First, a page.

Keystone XL Pipeline Lawsuit: Another Attempt to Undermine Innovation and Progress

Today, the Great Falls Tribune published an opinion editorial by former U.S. Army Corps of Engineers Commander Tom Magness on a frivolous courtroom play by seven environmental groups who filed a lawsuit to block construction of the Keystone XL Pipeline. As Magness notes, this latest challenge “follows a lengthy pattern of obstructionism that undermines the regulatory process, our courts and, ultimately, our nation’s energy security.”

The lawsuit alleges the permit issued by the U.S. Army Corps of Engineers was too broad and didn’t effectively assess the unique conditions of the project.

In response to this assumption, Magness said:

“That’s simply not true. In fact, the allegation disregards the purpose of the Army Corps’ longstanding policy to effectively and efficiently consider major infrastructure projects and simultaneously account for distinct project-based circumstances. The Nationwide Permit 12 – issued under the Clean Water Act – is intended to streamline the regulatory process by first ascertaining if a project meets broad-stroke requirements, and then conducting a methodical review of special considerations.”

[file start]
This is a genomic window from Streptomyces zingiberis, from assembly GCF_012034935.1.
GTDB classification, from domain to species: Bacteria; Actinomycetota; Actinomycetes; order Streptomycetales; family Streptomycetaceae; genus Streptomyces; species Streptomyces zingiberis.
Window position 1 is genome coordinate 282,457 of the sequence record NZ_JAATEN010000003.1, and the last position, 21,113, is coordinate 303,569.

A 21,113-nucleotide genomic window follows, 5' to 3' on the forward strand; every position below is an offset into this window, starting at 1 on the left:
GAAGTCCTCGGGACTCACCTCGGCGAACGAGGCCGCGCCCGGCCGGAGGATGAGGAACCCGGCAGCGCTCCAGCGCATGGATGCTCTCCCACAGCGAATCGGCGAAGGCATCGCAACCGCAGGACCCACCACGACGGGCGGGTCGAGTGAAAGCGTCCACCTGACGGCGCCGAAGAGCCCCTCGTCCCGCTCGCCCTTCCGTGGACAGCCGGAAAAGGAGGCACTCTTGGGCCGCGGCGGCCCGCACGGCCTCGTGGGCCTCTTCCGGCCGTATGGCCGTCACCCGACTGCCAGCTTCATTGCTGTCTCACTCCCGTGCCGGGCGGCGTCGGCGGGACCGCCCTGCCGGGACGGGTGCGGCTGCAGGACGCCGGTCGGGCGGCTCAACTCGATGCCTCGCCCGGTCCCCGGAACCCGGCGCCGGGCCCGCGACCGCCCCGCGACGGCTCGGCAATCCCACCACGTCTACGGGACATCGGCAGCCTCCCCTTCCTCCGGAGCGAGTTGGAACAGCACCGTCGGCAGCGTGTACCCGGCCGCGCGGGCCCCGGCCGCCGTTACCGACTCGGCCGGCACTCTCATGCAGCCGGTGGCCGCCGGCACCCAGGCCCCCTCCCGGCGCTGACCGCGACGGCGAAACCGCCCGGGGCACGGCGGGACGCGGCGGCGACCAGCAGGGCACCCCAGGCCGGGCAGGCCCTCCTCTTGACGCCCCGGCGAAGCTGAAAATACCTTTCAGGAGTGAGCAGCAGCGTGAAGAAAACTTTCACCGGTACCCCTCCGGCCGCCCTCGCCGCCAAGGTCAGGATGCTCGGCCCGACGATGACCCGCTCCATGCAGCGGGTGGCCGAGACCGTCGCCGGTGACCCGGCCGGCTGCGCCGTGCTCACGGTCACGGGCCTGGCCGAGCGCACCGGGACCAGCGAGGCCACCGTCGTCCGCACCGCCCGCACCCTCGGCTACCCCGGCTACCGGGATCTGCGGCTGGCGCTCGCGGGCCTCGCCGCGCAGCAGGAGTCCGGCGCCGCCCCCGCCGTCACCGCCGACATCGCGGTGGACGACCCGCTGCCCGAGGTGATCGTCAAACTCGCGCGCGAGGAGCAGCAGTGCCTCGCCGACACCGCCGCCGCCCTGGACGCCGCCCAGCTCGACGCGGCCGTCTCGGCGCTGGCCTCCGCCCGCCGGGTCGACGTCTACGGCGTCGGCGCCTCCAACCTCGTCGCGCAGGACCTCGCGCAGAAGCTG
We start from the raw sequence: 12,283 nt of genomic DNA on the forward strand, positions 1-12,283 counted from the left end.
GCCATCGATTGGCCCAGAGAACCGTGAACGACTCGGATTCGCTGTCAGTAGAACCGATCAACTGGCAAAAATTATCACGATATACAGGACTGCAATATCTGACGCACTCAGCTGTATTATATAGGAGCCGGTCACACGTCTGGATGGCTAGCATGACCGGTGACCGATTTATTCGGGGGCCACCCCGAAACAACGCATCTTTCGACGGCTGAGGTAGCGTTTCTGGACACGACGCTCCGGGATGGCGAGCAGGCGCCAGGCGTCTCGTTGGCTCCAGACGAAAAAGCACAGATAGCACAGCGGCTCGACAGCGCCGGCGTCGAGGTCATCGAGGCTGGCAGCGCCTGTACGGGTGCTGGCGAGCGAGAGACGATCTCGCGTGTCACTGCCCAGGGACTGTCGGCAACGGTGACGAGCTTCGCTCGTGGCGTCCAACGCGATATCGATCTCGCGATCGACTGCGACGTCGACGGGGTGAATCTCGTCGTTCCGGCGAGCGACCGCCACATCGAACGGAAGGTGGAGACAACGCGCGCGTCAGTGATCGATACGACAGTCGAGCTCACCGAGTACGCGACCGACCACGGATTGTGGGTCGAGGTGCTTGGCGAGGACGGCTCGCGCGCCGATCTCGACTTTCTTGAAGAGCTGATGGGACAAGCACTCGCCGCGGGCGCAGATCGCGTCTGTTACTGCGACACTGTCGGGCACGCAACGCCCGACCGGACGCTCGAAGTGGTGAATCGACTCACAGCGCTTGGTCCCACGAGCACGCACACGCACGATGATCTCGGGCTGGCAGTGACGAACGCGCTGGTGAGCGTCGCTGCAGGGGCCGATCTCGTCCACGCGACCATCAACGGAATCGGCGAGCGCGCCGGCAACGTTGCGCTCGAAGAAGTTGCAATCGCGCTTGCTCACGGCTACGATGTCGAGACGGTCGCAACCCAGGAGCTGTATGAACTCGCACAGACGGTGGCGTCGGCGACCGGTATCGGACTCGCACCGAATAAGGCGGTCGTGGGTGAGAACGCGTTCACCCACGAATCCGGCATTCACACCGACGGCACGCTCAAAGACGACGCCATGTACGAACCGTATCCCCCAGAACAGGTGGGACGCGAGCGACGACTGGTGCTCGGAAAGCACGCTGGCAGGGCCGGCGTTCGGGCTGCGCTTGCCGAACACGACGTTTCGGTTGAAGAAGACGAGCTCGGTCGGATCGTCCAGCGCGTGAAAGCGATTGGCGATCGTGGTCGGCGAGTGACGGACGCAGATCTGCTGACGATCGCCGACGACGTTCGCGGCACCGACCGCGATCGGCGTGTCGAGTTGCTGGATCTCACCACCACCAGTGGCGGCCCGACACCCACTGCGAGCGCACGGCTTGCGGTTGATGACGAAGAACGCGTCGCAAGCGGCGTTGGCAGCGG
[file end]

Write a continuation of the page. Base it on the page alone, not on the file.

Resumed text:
Despite what these environmental groups allege, the Corps permitted the Keystone XL Pipeline after conducting thorough research and full consideration of the project’s environmental impacts. Magness notes in the article that the permit will not be the last “checkpoint” for the pipeline:

“It bears noting, too, that the Keystone XL Pipeline has been reviewed multiple times as a result of starts and stops to its construction. In fact, Keystone submitted its initial application for the project in 2008. The U.S. Department of State issued its Final Supplemental Environmental Impact Statement for the project as far back as January 2014 – and concluded that the project’s construction and operation could be safely achieved.”

This lawsuit is yet another attempt by environmentalists and activist groups to hinder construction of necessary energy infrastructure. The same delay tactics were deployed during construction on the Dakota Access Pipeline and they were wildly unsuccessful. In fact, protests left North Dakota taxpayers with nearly a $40 million bill to cover law enforcement and other protest-related costs. Nonpartisan regulatory agencies filled with dedicated career-professionals like the Army Corps work hard to ensure the safety and reliability of infrastructure across the country. Extraneous lawsuits like this latest challenge hinder innovation and progress at taxpayer’s expense.

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